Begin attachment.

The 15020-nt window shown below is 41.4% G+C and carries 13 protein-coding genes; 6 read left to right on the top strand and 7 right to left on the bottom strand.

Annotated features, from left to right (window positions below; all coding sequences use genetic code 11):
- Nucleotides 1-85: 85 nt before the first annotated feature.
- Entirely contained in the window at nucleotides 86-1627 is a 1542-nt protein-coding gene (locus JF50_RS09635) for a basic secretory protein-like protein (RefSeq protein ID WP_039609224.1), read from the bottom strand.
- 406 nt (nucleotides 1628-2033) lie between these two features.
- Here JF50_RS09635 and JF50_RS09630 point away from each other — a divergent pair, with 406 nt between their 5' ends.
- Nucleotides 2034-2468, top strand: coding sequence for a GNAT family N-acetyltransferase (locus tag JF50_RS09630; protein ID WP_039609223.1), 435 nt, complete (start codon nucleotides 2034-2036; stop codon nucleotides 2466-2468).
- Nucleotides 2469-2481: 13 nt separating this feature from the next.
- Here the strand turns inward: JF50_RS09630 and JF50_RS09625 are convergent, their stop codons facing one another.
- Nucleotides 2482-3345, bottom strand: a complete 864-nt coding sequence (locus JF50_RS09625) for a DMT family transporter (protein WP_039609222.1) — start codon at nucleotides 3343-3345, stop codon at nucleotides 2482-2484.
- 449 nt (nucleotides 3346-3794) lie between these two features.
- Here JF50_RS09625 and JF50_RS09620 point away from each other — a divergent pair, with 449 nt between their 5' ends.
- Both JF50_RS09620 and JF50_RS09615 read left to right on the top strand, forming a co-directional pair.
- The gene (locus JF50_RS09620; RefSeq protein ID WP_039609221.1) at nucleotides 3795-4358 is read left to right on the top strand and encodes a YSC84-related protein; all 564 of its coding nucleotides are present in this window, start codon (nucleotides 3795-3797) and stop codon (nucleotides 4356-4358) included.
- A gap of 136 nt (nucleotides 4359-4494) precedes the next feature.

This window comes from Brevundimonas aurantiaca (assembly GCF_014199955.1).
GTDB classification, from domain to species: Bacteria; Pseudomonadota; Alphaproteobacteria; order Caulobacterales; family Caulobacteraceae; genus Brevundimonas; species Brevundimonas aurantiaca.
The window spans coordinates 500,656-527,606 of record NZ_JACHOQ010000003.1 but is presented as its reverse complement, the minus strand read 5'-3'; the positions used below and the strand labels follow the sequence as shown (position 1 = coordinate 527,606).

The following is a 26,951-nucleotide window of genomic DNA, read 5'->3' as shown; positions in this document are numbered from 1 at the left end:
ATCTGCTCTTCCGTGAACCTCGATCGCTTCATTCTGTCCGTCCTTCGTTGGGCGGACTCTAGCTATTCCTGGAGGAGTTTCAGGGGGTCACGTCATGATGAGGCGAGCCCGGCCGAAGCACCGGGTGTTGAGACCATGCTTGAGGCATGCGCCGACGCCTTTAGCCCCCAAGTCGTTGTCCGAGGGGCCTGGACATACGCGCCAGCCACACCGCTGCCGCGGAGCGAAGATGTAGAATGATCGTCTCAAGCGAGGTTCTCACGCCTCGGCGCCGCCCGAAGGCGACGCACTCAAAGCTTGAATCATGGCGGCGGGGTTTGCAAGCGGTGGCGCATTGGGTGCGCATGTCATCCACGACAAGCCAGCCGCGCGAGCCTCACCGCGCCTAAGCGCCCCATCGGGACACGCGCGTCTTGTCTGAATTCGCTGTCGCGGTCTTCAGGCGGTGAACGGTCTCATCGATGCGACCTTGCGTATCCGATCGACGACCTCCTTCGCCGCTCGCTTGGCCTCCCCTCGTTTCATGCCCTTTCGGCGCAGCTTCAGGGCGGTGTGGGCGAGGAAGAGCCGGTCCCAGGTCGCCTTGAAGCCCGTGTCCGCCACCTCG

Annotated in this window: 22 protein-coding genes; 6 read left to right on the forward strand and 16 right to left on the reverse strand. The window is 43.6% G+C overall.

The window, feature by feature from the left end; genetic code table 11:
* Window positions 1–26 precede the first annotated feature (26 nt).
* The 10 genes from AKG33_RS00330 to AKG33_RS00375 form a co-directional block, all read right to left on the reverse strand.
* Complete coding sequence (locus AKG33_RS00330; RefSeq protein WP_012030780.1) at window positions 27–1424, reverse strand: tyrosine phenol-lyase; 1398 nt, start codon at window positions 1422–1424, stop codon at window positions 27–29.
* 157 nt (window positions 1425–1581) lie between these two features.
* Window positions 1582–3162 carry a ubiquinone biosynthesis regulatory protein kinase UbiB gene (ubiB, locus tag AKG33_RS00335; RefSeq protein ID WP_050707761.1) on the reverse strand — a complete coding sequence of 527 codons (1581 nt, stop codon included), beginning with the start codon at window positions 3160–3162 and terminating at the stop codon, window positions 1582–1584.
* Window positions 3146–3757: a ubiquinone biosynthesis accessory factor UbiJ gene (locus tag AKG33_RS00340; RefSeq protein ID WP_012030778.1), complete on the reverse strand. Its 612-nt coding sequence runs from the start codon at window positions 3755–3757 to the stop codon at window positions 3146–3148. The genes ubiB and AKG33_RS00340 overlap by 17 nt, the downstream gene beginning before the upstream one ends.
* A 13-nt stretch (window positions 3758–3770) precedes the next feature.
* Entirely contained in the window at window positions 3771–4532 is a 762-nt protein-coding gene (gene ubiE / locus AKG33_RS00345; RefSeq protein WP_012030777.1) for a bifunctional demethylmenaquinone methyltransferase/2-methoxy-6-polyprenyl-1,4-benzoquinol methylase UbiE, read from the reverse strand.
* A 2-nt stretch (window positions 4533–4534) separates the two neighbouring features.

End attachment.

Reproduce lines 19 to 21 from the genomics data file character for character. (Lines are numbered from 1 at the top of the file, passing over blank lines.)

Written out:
The following is a 26,951-nucleotide window of genomic DNA, read 5'->3' as shown; positions in this document are numbered from 1 at the left end:
ATCTGCTCTTCCGTGAACCTCGATCGCTTCATTCTGTCCGTCCTTCGTTGGGCGGACTCTAGCTATTCCTGGAGGAGTTTCAGGGGGTCACGTCATGATGAGGCGAGCCCGGCCGAAGCACCGGGTGTTGAGACCATGCTTGAGGCATGCGCCGACGCCTTTAGCCCCCAAGTCGTTGTCCGAGGGGCCTGGACATACGCGCCAGCCACACCGCTGCCGCGGAGCGAAGATGTAGAATGATCGTCTCAAGCGAGGTTCTCACGCCTCGGCGCCGCCCGAAGGCGACGCACTCAAAGCTTGAATCATGGCGGCGGGGTTTGCAAGCGGTGGCGCATTGGGTGCGCATGTCATCCACGACAAGCCAGCCGCGCGAGCCTCACCGCGCCTAAGCGCCCCATCGGGACACGCGCGTCTTGTCTGAATTCGCTGTCGCGGTCTTCAGGCGGTGAACGGTCTCATCGATGCGACCTTGCGTATCCGATCGACGACCTCCTTCGCCGCTCGCTTGGCCTCCCCTCGTTTCATGCCCTTTCGGCGCAGCTTCAGGGCGGTGTGGGCGAGGAAGAGCCGGTCCCAGGTCGCCTTGAAGCCCGTGTCCGCCACCTCG

Annotated in this window: 22 protein-coding genes; 6 read left to right on the forward strand and 16 right to left on the reverse strand. The window is 43.6% G+C overall.